• The film is not just a resin film; it is formed by enmeshed resin and aluminum phosphate. It is thus a nanocomposite film that combines two interpenetrating phases with different properties to achieve synergistic benefits concerning film mechanical properties and resistance to water and to other aggressive agents. This is a new concept for the paint industry but it is already largely used in the development of new, high-performance materials generally described as nanohybrids or nanocomposites.9

    (Click image for larger view)

  • Good film hiding power is obtained at lower TiO2 content because the film contains a large amount of closed pores that also scatter light. Moreover, if a TiO2 particle is adjacent to one of these voids, it will scatter much more than if it is fully surrounded by resin, due to the larger refractive index gradient. This creates a synergism between BIPHOR and TiO2 as far as the hiding power is concerned.

    (Click image for larger view)

    Application Tests

    In these tests, a standard market formulation of a semi-matte acrylic paint was chosen, and TiO2 was progressively replaced with BIPHOR. Water content and other paint components were adjusted as required. The majority of the modifications in the formula are related to a decreased use of thickener/rheology modifier, dispersant, acrylic resin and coalescing agent.

    Table 2 describes an example of one of the standard formulas used in this work, together with the corresponding BIPHOR formula. The standard formula in Table 2 is currently being used by one of the market leaders in the Brazilian architectural paint market.

    In the formula in Table 2, a replacement of 50% TiO2 (on a weight basis) was made, obviously keeping the opacity and whiteness conditions of the dry film. In addition, the other properties of BIPHOR as a rheological modifier and also as a film-structuring agent were explored.

    (Click image for larger view)

    Comparison between the two formulas shows that the basic intrinsic properties of BIPHOR will lead to additional cost reduction beyond that derived from the replacement of TiO2 pigment only. Moreover, these gains are obtained while producing excellent final performance in the applied paint film. Tables 3 and 4 show the evaluation results of the two architectural semi-matte acrylic paints referred to in Table 2, conducted by two independent laboratories. The formulation made by replacing 50% by weight of TiO2 with BIPHOR is comparable to the standard paint in gloss, reflectance, opacity, whiteness and yellowness. The appearance of dry drawn films formulated with BIPHOR (50%) and TiO2 (100%) is illustrated in Figure 8.

    Several field test applications were also made, and an example is shown in Figure 9. Some of these application tests have been monitored for quite some time now and they are revealing great color stability and resistance to chalking. This can be attributed to the complete photochemical inertness of BIPHOR (as compared to TiO2), bringing in a bonus for those paints formulated with BIPHOR.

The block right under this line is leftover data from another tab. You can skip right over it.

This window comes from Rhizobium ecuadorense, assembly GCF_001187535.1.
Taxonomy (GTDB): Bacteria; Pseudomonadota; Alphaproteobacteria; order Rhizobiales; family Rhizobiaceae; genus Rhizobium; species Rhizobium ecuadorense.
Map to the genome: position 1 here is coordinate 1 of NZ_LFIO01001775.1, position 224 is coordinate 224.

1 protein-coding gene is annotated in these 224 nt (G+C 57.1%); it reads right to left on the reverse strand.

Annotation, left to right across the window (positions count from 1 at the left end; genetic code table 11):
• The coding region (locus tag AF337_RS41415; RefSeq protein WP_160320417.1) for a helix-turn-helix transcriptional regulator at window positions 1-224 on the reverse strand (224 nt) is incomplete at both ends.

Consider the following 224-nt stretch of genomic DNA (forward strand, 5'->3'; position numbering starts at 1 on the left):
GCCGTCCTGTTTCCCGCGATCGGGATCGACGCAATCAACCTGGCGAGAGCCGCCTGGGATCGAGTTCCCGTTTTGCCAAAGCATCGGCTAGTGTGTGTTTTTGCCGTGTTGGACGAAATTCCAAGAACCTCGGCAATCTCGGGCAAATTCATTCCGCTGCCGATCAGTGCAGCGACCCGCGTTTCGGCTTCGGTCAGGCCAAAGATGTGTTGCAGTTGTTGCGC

(Click image for larger view)


    BIPHOR is now completing the development stage with outstanding results. The introduction of BIPHOR in waterborne paints leads to improved visual performance and durability at a reduced cost. c


    FG acknowledges PADCT/CNPq for supporting the Instituto do Milênio de Materiais Complexos (Millenium Institute for Complex Materials).


    1. Beppu, M.M; Lima, E.C.D.; Sassaki, R.M.; Galembeck, F. Self-opacifying aluminum phosphate particles for paint film pigmentation.; J. Ctgs. Technol. 1997, 69 (867): 81-88.
    2. Lima, E.C.D.; Beppu, M.M.; Galembeck, F.; Valente, J.F.; Soares, D.M. Non-crystalline aluminum polyphosphates: Preparation and properties. J. Brazilian Chem. Soc. 1996, 7 (3): 209-215.
    3. Beppu, M.M.; Lima, E.C.D.; Galembeck, F. Aluminum phosphate particles containing closed pores. Preparation, characterization, and use as a white pigment. J. Colloid Interface Sci. 1996, 178 (1): 93-103.
    4. Monteiro, V.A.D.; de Souza, E.F. ; de Azevedo, M.M.M.; Galembeck, F. Aluminum polyphosphate nanoparticles: Preparation, particle size determination and microchemistry. J. Colloid Interface Sci. 1999, 217 (2): 237-248.
    5. de Souza, E.F.; da Silva, M.D.C.V.M.; Galembeck, F. Improved latex film-glass adhesion under wet environments by using an aluminum polyphosphate filler. J. Adhes. Sci. Technol. 1999. 13 (3): 357-378.
    6. de Souza, E.F.; Bezerra, C.C.; Galembeck, F. Bicontinuous networks made of polyphosphates and of thermoplastic polymers. Polymer 1997, 38 (26): 6285-6293.
    7. Lima, E.C.D.; Beppu, M.M.; Galembeck, F. Nanosized particles of aluminum polyphosphate. Langmuir 1996, 12 (7): 1701-1703.
    8. Galembeck, F. "Produto e processo de fabricação de um pigmento branco baseado na síntese de partículas ocas de ortofosfato ou polifosfato de alumínio", Brasil, PI0403713-8, 2004.
    9. Giannelis, E.P. Polymer layered nanocomposites. Adv. Mater. 1996, 8 (1): 29-35.

    This paper was presented at ABRAFATI 2005, the 9th International Paint Congress, Sao Paulo, Brazil.